- NSW state-wide vax blitz for mob
- Wuchopperen getting the job of the jabs done
- Reducing violence against women funding
- $15m for mental health first aid training
- Infectious diseases surveillance expansion
- Indigenous oral health research funding
- Boost for brain health
- Digital health’s future – have your say
- New process for job advertising
- Save the Date
NSW state-wide vax blitz for mob
NSW is having a COVID-19 Vaccination Blitz for Aboriginal people. All Aboriginal and Torres Strait Islander people aged 12 and over can access a priority Pfizer vaccination appointment at the following locations:
- Hunter New England – Belmont
- Illawarra Shoalhaven – Dapto and Nowra
- Mid North Coast – Galambila AMS
- Murrumbidgee – Griffith, Wagga Wagga and Young
- Nepean Blue Mountains – Penrith
- Northern Sydney – Hornsby and St Leonards
- South Eastern Sydney – Surry Hills and Sutherland
- South Western Sydney – Macquarie Fields
- Southern NSW – Eden
- Sydney – Redfern
- Western NSW – Dubbo
For more detailed information the vaccination sites, dates and times click here.
Note: image in feature tile is from the ABC News website.
Wuchopperen getting the job of the jabs done
This Saturday (18 September) Wuchopperen Health Service is hosting a second drop-in COVID-19 vaccine clinic at its Manoora facility. The first in the series of clinics was hosted three weeks ago (Saturday 28 August) when 287 Wuchopperen clients had their first or second Pfizer jab.
“Our first Pfizer vaccine day was a huge success – and great fun,” said Wuchopperen Deputy CEO Rachael Ham. “Before we opened the doors and saw people were lined up at the gates, we knew we were in for a great community day – with a local and global health outcome.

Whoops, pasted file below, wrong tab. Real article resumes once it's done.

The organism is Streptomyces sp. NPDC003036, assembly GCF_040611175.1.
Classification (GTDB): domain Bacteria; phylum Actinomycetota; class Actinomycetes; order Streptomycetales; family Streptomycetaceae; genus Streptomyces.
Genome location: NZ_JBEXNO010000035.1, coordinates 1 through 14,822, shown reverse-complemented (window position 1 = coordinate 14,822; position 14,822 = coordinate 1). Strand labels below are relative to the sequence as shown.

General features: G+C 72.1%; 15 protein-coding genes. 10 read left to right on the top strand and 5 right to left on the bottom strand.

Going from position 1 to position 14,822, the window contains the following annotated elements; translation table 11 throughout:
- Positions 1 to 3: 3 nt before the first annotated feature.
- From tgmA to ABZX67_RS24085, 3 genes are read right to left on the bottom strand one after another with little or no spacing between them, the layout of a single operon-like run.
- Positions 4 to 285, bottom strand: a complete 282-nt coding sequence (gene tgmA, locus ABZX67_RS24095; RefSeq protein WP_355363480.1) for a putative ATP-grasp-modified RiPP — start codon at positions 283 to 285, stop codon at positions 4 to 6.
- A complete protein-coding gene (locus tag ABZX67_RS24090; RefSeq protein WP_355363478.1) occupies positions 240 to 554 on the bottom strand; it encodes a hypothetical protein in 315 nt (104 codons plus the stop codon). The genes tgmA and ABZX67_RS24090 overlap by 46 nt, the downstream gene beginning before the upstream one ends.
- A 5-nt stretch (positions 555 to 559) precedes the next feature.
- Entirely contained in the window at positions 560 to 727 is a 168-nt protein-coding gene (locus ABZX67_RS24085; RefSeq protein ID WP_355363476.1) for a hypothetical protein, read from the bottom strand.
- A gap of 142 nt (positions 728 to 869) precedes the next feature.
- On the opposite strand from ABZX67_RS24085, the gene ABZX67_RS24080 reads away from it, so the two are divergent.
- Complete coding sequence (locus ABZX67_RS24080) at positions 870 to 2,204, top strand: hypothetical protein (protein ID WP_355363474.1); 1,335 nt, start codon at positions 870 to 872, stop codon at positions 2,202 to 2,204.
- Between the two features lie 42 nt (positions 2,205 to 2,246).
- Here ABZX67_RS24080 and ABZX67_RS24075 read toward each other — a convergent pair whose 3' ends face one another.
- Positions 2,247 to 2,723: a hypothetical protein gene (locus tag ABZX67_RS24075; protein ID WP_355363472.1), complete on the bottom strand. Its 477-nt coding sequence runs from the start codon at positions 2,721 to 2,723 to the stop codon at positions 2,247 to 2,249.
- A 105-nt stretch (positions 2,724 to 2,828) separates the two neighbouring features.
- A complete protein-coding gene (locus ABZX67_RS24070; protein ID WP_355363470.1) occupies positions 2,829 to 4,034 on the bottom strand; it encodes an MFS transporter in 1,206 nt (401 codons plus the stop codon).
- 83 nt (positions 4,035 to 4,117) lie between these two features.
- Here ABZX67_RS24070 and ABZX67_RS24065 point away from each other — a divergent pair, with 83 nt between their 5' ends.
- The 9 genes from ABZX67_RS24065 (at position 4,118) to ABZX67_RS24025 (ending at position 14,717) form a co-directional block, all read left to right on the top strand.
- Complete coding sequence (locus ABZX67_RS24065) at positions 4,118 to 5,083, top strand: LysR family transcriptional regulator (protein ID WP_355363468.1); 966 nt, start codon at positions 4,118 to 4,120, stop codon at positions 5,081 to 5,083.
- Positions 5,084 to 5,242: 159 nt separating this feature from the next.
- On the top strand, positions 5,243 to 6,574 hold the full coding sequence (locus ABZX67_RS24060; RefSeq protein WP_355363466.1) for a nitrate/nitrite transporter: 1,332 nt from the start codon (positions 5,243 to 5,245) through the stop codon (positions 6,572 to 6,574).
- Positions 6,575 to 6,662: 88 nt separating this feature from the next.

“As an Aboriginal and Torres Strait Islander community-controlled health organisation, we have the responsibility to provide the information, the access and the protection to our community members to help fight this pandemic. And while our objective with the community vaccine days is to get our community vaccinated, at the same time we want to offer a good day out for families.” Mrs Ham said.
“By offering entertainment and refreshments we’re encouraging people to come together with community and share stories, knowledge and reconnect in general.”
Wuchopperen staff are expecting over 300 community members at this Saturday’s event, for their first or second dose of the Pfizer vaccine; and encouraging all eligible Aboriginal and Torres Strait Islanders (aged 12 years and over) who would like to receive their jab to join the party.
To view Wuchopperen’s media release in full click here.
Reducing violence against women funding
The Federal Government has announced $13.5 million for nine service providers that deliver community-led programs to reduce violence against Aboriginal and Torres Strait Islander women and their children.
The $13.5 million is a portion of the $35.5 million invested in the Aboriginal and Torres Strait Islander-specific measures in the Fourth Action Plan of the National Plan to Reduce Violence Against Women and their Children 2020-2022.
The nine recipients work in “high need communities”, with six being Indigenous organisations. Locations include Kununurra, WA; Port Augusta and Ceduna, SA; Nhulunbuy and surrounds, NT; Darwin and Katherine, NT; and Townsville and Mackay, QLD.
In the last year, the National Indigenous Australians Agency (NIAA) has partnered with these providers to co-design service responses and will continue to do so to support program delivery across the 43 remote and regional areas.
To view the National Indigenous Times article in full click here.
$15m for mental health first aid training
The Federal Government is providing $15 million over three years to the National Wellbeing Alliance Pty Ltd to deliver mental health first aid training for Aboriginal and Torres Strait Islander communities across Australia. The National Wellbeing Alliance Pty Ltd was selected as the national provider following a competitive grants process.
They will deliver culturally safe and appropriate mental health first aid courses to upskill participants in recognising when to seek assistance and how to assist family and other community members in need of support. Minister for Indigenous Australians, the Hon Ken Wyatt AM, MP, said protection of the social and emotional wellbeing of Aboriginal and Torres Strait Islander people is a critical priority.
To view the media release in full click here.
Infectious diseases surveillance expansion